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Gene induction by natural toxins in Drosophila melanogaster

Citation

Robin, Charles; Kee, Thuan-Jin (2021), Gene induction by natural toxins in Drosophila melanogaster, Dryad, Dataset, https://doi.org/10.5061/dryad.stqjq2c40

Abstract

The transcriptional response of third instar Drosophila larvae to food laced with caffeine, pyrethrum oil or neem oil was assessed using Agilent 4x44K printed microarrays.  Among the most notable responsive genes were those belonging to cytochrome P450 and Ecdysone-like kinase gene families.

Methods

Drosophila melanogaster from the genome reference line (y; cn bw sp Bloomington ID 2057) were raised on agar/semolina food and set to lay on grape juice laying plates with live yeast for 6 hours. Embryos were washed of yeast and placed on 2x agar following the protocol of Willoughby et al. 2006 (https://doi.org/10.1016/j.ibmb.2006.09.004). The resulting larvae were allowed to develop at 25C under constant light for 4.5 days and transferred to 2x agar laced with neme oil (5 mg/mL from Neemoil Australia Imports), pyrethrum oil (5mg/mL Botanical Resources Australia), caffeine (1.5mg/mL from Sigma) or onto untreated control plates for four hours. Larvae were snap frozen in liquid nitrogen, ground in a mixer-mill at 25kHz for 5 minutes and RNA extracted with TriSure (Bioline cat no. BIO-38032). Purified mRNA re-suspended in water were sent to the Australian Genome Research Facility who reverse transcribed into cDNA, labelled it with Cy3 or Cy5 and hybridized to Agilient 4x44k gene expression microarrays (018972 Oligo microarray version 1, 4x44k, G2519; https://doi.org/10.1016/S0076-6879(06)10002-6 ). Two arrays were used (Barcodes: 251897210115 and 251897210116), to provide a degree of technical replication. A pool of random RNA was prepared by mixing RNA from all four chemical stress conditions (Control, Neem, Caffeine and Pyrethrum). This pool was created to ensure that each transcript in each sample would have to compete with a differently dyed RNA transcript from the pool to hybridise with its microarray probe. This competitive hybridisation approach compensates for differing affinities between the probes and their RNA transcripts.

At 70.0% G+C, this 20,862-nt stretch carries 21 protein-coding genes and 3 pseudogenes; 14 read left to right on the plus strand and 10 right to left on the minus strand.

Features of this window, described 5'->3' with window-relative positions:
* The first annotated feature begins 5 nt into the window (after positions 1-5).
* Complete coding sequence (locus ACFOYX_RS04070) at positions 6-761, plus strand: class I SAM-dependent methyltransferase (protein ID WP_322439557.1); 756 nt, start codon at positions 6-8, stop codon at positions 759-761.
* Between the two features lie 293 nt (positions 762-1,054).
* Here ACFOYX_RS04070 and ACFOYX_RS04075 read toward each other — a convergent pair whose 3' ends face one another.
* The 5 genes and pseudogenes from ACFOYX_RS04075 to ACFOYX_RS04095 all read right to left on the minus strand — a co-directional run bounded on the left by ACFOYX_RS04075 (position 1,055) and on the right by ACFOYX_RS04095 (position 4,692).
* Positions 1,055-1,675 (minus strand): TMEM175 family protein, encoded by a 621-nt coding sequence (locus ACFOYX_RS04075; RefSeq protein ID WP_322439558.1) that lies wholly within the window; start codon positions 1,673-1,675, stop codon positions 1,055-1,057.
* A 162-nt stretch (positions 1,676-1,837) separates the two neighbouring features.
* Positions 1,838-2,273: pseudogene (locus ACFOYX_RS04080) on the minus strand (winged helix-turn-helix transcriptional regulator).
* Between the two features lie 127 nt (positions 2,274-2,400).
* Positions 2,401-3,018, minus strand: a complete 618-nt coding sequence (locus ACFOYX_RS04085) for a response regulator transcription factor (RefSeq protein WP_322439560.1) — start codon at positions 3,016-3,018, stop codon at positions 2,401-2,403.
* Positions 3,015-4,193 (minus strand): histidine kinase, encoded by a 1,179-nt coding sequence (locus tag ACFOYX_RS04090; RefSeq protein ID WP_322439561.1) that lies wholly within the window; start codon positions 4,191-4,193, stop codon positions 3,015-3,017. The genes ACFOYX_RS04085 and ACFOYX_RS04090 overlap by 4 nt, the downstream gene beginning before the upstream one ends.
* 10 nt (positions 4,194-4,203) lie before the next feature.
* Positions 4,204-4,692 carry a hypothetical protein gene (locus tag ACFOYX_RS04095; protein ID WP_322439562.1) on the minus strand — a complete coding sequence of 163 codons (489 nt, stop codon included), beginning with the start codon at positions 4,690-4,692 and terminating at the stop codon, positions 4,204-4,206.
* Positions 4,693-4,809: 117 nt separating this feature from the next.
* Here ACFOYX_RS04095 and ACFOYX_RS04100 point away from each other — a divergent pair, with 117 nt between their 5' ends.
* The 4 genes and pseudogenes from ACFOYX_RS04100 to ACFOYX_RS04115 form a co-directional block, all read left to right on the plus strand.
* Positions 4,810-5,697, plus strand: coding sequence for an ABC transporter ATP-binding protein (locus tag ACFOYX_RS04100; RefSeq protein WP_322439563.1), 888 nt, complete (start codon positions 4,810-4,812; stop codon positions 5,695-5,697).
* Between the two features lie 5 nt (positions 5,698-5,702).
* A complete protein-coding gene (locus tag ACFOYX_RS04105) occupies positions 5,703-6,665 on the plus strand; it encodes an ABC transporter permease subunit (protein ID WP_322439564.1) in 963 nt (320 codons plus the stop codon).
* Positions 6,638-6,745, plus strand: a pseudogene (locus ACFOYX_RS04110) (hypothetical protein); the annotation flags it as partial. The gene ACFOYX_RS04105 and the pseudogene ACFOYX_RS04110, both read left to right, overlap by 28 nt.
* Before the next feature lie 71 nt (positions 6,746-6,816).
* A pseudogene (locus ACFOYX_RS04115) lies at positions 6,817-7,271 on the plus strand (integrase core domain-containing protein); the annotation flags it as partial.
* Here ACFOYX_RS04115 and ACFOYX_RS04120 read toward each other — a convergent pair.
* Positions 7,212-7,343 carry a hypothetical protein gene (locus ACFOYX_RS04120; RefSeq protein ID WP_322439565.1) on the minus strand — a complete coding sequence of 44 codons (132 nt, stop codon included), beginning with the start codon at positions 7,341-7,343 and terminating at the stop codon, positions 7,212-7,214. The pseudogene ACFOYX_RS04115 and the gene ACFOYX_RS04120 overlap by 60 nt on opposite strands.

slide Dye Gasket 1 Gasket 2 Gasket 3 Gasket 4
1 Cy5 Control Caffeine Pyrethrum Oil Neem Oil
1 Cy3 Pool Pool Pool Pool
2 Cy5 Pool Pool Pool Pool
2 Cy3 Pyrethrum Oil Caffeine Control Neem Oil

The Limma library (Smyth 2005 limma: Linear Models for Microarray Data: https://link.springer.com/chapter/10.1007/0-387-29362-0_23 ) was used in an R script to normalize the arrays.

Usage Notes

The arrays were originally intended to be set up as technical replicates with the gasket order mirrored; the pool RNA in all gaskets labeled with Cy5 dye and the sample RNA labeled with Cy3. Due to a misunderstanding, the arrays were dye swapped and the gasket order randomised. This means that the gasket and dye effects for the Control and Pyrethrum groups are confounded. Initially the unwanted dye swap was thought to be a concern, but examination of the quality data for the arrays showed that there was very little dye effect for the non-confounded samples Caffeine and Neem. Therefore the unwanted dye swap does not appear to adversely affect the dye effect in the dye/array confounded Control or Pyrethrum groups either.